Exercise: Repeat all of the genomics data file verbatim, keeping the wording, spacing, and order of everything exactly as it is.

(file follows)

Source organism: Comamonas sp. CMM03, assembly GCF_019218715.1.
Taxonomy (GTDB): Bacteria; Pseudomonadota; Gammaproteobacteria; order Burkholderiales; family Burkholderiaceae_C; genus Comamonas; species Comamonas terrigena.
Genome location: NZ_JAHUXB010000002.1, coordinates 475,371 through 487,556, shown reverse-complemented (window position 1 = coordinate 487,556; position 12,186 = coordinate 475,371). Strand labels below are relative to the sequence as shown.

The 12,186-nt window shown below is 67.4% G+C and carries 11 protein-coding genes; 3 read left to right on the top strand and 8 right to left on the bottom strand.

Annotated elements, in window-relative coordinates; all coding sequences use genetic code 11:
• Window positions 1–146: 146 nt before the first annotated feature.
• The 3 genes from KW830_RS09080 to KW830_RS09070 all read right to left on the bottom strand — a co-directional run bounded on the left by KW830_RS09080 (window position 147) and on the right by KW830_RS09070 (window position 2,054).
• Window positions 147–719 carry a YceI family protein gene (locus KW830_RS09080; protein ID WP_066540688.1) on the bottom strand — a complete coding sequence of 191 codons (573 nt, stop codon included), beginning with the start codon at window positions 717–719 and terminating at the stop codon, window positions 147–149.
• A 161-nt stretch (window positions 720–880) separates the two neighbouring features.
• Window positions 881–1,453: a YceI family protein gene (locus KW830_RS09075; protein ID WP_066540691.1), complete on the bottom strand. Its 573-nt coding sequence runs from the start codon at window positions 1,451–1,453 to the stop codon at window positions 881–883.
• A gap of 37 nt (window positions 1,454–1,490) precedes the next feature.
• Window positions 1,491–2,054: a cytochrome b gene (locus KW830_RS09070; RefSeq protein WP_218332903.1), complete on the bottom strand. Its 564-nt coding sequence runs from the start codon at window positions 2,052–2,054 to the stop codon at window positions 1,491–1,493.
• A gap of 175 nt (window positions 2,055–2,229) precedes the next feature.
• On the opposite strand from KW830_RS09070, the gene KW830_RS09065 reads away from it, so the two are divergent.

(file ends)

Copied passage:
Source organism: Comamonas sp. CMM03, assembly GCF_019218715.1.
Taxonomy (GTDB): Bacteria; Pseudomonadota; Gammaproteobacteria; order Burkholderiales; family Burkholderiaceae_C; genus Comamonas; species Comamonas terrigena.
Genome location: NZ_JAHUXB010000002.1, coordinates 475,371 through 487,556, shown reverse-complemented (window position 1 = coordinate 487,556; position 12,186 = coordinate 475,371). Strand labels below are relative to the sequence as shown.

The 12,186-nt window shown below is 67.4% G+C and carries 11 protein-coding genes; 3 read left to right on the top strand and 8 right to left on the bottom strand.

Annotated elements, in window-relative coordinates; all coding sequences use genetic code 11:
• Window positions 1–146: 146 nt before the first annotated feature.
• The 3 genes from KW830_RS09080 to KW830_RS09070 all read right to left on the bottom strand — a co-directional run bounded on the left by KW830_RS09080 (window position 147) and on the right by KW830_RS09070 (window position 2,054).
• Window positions 147–719 carry a YceI family protein gene (locus KW830_RS09080; protein ID WP_066540688.1) on the bottom strand — a complete coding sequence of 191 codons (573 nt, stop codon included), beginning with the start codon at window positions 717–719 and terminating at the stop codon, window positions 147–149.
• A 161-nt stretch (window positions 720–880) separates the two neighbouring features.
• Window positions 881–1,453: a YceI family protein gene (locus KW830_RS09075; protein ID WP_066540691.1), complete on the bottom strand. Its 573-nt coding sequence runs from the start codon at window positions 1,451–1,453 to the stop codon at window positions 881–883.
• A gap of 37 nt (window positions 1,454–1,490) precedes the next feature.
• Window positions 1,491–2,054: a cytochrome b gene (locus KW830_RS09070; RefSeq protein WP_218332903.1), complete on the bottom strand. Its 564-nt coding sequence runs from the start codon at window positions 2,052–2,054 to the stop codon at window positions 1,491–1,493.
• A gap of 175 nt (window positions 2,055–2,229) precedes the next feature.
• On the opposite strand from KW830_RS09070, the gene KW830_RS09065 reads away from it, so the two are divergent.